Day 12 – Exceptions

by

Sometimes things go horribly wrong, and the only thing you can do is not to go on. Then you throw an exception.

But of course the story doesn’t end there. The caller (or the caller’s caller) must somehow deal with the exception. To do that in a sensible manner, the caller needs to have as much information as possible.

In Perl 6, exceptions should inherit from the type Exception, and by convention they go into the X:: namespace.

So for example if you write a HTTP client library, and you decide that an exception should be thrown when the server returns a status code starting with 4 or 5, you could declare your exception class as

 class X::HTTP is Exception {
     has $.request-method;
     has $.url;
     has $.status;
     has $.error-string;

     method message() {
         "Error during $.request-method request"
         ~ " to $.url: $.status $.error-string";
     }
 }

And throw an exception as

 die X::HTTP.new(
     request-method  => 'GET',
     url             => 'http://example.com/no-such-file',
     status          => 404,
     error-string    => 'Not found',
 );

The error message then looks like this:

 Error during GET request to
    http://example.com/no-such-file: 404 Not found

(line wrapped for the benefit of small browser windows).

If the exception is not caught, the program aborts and prints the error message, as well as a backtrace.

There are two ways to catch exceptions. The simple Pokemon style “gotta catch ‘em all” method catches exception of any type with try:

 my $result = try do-operation-that-might-die();
 if ($!) {
     note "There was an error: $!";
     note "But I'm going to go on anyway";
 }

Or you can selectively catch some exception types and handle only them, and rethrow all other exceptions to the caller:

 my $result =  do-operation-that-might-die();
 CATCH {
     when X::HTTP {
         note "Got an HTTP error for URL $_.url()";
         # do some proper error handling
     }
     # exceptions not of type X::HTTP are rethrown
 }

Note that the CATCH block is inside the same scope as the one where the error might occur, so that by default you have access to all the interesting varibles from that scope, which makes it easy to generate better error messages.

Inside the CATCH block, the exception is available as $_, and is matched against all when blocks.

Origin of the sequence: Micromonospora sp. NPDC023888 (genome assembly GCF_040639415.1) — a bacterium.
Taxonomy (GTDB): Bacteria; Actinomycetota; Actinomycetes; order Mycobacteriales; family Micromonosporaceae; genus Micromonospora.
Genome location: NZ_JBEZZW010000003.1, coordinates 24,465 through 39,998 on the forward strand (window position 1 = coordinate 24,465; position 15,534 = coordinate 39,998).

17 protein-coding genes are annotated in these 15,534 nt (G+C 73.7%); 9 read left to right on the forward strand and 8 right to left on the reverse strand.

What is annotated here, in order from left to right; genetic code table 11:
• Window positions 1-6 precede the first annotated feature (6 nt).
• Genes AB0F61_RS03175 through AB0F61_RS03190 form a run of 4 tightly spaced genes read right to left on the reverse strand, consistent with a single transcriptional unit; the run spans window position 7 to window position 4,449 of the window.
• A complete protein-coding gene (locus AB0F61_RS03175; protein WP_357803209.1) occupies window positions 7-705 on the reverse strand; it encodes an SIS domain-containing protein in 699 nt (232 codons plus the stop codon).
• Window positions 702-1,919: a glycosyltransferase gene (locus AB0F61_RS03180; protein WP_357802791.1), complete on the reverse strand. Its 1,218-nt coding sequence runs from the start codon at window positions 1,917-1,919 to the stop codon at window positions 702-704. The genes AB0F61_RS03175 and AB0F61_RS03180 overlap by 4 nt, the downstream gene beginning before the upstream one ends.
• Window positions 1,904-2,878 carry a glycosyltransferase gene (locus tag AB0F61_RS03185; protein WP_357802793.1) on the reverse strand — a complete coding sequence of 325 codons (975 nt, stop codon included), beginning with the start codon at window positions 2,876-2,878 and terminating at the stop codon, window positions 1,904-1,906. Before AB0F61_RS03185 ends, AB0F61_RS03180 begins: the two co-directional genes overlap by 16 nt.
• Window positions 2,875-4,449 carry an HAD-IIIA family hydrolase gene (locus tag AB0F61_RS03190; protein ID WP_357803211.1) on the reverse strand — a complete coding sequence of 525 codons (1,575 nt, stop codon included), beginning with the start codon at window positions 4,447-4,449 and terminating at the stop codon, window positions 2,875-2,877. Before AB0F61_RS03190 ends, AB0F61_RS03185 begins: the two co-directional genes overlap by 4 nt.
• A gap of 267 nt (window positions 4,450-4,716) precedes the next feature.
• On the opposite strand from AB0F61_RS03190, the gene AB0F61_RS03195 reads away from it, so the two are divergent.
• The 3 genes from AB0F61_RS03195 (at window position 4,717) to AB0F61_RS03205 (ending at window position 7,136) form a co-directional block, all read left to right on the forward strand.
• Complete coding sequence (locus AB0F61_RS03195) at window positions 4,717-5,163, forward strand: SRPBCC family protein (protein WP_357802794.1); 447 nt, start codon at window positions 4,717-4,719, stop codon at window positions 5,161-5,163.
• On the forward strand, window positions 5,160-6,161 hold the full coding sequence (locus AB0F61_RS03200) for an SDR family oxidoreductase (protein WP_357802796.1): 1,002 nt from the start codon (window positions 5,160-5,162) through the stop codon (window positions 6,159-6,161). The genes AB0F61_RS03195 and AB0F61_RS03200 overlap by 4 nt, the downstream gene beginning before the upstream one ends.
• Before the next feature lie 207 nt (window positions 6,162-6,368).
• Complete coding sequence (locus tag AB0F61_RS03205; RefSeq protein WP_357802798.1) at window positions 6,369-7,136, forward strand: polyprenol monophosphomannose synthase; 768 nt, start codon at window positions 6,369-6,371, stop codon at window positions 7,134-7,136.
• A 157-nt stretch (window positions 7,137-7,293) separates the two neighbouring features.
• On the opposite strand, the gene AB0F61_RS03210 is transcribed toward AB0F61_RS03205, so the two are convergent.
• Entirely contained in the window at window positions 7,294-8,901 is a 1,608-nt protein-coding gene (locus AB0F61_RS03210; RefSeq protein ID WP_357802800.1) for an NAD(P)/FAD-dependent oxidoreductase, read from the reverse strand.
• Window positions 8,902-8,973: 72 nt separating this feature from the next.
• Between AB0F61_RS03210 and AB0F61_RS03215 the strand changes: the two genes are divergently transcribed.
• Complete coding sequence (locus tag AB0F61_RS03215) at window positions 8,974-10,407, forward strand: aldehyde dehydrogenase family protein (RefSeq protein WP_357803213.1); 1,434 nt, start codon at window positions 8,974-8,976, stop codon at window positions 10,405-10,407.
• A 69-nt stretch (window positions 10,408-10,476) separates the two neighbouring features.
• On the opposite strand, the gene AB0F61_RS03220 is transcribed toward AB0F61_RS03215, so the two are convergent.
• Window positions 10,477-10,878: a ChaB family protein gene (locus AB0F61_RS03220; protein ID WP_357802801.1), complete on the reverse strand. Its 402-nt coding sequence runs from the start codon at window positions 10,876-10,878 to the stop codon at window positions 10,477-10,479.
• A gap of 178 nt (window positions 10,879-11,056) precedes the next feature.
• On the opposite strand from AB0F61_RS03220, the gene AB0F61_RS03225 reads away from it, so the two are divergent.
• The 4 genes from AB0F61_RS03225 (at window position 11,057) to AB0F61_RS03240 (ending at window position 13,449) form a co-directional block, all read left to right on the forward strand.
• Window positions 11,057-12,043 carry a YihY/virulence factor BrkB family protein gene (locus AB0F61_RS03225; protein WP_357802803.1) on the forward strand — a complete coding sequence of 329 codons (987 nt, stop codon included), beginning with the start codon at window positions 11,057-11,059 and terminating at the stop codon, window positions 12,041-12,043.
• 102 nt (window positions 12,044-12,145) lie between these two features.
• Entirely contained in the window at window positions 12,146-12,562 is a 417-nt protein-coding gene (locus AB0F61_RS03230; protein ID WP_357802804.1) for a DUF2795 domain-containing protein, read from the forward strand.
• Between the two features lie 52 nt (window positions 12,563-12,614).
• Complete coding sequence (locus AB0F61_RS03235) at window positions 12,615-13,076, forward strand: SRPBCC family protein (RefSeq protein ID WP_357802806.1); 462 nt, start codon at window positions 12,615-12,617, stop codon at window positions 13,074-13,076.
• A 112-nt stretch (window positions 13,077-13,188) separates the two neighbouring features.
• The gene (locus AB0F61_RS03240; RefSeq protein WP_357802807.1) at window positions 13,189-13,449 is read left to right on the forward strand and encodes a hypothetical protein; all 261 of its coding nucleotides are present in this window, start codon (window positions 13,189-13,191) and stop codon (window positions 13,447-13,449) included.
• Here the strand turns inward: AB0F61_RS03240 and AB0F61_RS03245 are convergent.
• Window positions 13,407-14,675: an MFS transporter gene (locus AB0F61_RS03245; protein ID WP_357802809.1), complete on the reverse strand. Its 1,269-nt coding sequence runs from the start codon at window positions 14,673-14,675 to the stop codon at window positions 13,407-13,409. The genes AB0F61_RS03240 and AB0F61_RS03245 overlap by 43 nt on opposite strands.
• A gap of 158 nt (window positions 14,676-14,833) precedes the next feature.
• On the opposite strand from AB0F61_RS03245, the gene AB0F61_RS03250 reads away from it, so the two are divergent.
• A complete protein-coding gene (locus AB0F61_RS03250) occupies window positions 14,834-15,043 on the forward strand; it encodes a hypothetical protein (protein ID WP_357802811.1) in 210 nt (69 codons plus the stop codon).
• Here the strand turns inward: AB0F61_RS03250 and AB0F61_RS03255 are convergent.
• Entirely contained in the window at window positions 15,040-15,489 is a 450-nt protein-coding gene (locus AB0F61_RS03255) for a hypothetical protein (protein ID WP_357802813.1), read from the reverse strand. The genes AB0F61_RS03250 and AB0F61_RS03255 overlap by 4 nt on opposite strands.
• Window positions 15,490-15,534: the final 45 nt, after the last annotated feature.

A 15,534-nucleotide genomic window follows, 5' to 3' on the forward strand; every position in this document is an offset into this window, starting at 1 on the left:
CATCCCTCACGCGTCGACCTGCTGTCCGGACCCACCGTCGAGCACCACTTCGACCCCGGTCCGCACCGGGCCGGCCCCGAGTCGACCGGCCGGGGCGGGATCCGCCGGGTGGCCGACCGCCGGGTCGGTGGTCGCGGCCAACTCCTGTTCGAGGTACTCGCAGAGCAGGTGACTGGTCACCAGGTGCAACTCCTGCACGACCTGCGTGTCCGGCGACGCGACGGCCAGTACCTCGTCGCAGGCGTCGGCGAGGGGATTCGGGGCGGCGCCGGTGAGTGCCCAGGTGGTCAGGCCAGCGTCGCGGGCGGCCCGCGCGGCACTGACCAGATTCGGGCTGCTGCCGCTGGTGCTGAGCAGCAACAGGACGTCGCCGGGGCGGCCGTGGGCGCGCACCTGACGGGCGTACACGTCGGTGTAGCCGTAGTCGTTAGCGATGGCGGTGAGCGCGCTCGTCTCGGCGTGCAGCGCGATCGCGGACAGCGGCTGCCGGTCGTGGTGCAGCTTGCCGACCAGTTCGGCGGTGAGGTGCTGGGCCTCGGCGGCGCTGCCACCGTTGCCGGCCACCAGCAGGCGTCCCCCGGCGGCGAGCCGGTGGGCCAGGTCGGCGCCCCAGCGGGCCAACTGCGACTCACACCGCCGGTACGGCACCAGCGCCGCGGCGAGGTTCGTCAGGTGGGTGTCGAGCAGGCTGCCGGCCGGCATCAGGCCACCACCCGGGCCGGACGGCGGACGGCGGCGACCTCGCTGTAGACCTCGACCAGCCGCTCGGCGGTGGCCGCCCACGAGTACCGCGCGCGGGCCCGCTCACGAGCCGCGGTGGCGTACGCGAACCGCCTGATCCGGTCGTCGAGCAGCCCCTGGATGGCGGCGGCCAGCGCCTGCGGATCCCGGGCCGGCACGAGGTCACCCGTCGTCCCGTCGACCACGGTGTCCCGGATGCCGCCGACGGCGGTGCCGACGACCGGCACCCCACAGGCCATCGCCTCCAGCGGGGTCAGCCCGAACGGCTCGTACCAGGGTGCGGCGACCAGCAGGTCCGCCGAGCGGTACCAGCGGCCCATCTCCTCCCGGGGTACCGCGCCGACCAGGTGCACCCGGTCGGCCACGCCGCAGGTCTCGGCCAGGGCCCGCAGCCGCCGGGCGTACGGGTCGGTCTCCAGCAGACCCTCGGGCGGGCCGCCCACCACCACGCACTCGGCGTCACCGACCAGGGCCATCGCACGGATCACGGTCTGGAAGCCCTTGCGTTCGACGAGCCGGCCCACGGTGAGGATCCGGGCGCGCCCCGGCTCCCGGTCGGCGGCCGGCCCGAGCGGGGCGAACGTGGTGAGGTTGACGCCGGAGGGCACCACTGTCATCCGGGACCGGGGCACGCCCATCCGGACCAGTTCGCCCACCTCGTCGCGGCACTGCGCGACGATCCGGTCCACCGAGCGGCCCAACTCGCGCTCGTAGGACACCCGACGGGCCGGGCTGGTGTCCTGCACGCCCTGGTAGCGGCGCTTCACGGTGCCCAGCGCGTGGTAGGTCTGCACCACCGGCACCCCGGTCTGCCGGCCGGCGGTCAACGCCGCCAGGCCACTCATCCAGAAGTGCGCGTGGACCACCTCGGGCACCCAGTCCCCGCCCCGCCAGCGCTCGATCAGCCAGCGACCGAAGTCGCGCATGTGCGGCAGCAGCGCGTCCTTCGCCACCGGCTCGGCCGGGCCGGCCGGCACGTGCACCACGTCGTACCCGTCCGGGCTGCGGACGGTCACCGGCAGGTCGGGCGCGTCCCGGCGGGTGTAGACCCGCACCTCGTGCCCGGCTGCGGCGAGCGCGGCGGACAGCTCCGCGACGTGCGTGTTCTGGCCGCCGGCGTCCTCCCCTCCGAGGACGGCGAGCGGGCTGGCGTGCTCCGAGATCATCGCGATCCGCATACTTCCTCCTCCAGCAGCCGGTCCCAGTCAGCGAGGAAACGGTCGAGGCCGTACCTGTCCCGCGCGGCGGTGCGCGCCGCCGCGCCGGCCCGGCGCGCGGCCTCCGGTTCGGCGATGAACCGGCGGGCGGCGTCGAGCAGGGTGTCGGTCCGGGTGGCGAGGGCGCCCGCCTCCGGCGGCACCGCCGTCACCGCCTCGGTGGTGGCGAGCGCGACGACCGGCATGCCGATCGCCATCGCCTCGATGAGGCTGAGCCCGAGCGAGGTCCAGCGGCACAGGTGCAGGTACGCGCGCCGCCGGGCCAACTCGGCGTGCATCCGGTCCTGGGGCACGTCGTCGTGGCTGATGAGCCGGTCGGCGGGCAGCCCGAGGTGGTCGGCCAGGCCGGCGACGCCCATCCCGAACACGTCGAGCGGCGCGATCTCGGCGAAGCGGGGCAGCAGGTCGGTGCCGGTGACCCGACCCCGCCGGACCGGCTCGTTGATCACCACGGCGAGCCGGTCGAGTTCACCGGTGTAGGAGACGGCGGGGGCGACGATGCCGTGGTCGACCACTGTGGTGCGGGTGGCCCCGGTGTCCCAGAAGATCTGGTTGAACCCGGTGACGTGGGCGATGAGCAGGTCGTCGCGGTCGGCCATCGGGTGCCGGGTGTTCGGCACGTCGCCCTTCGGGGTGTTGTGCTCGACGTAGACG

Even if you don’t need to selectively catch your exceptions, it still makes sense to declare specific classes, because that makes it very easy to write tests that checks for proper error reporting. You can check the type and the payload of the exceptions, without having to resort to checking the exact error message (which is always brittle).

But Perl 6 being Perl, it doesn’t force you to write your own exception types. If you pass a non-Exception objects to die(), it simply wraps them in an object of type X::AdHoc (which in turn inherits from Exception), and makes the argument available with the payload method:

    sub I-am-fatal() {
        die "Neat error message";
    }
    try I-am-fatal();
    say $!;             # Neat error message;
    say $!.perl;        # X::AdHoc.new(payload => "Neat error message")

To find out more about exception handling, you can read the documentation of class Exception and Backtrace.

About these ads

Leave a Reply

Fill in your details below or click an icon to log in:

WordPress.com Logo

You are commenting using your WordPress.com account. Log Out / Change )

Twitter picture

You are commenting using your Twitter account. Log Out / Change )

Facebook photo

You are commenting using your Facebook account. Log Out / Change )

Google+ photo

You are commenting using your Google+ account. Log Out / Change )

Connecting to %s


Follow

Get every new post delivered to your Inbox.

Join 43 other followers

%d bloggers like this: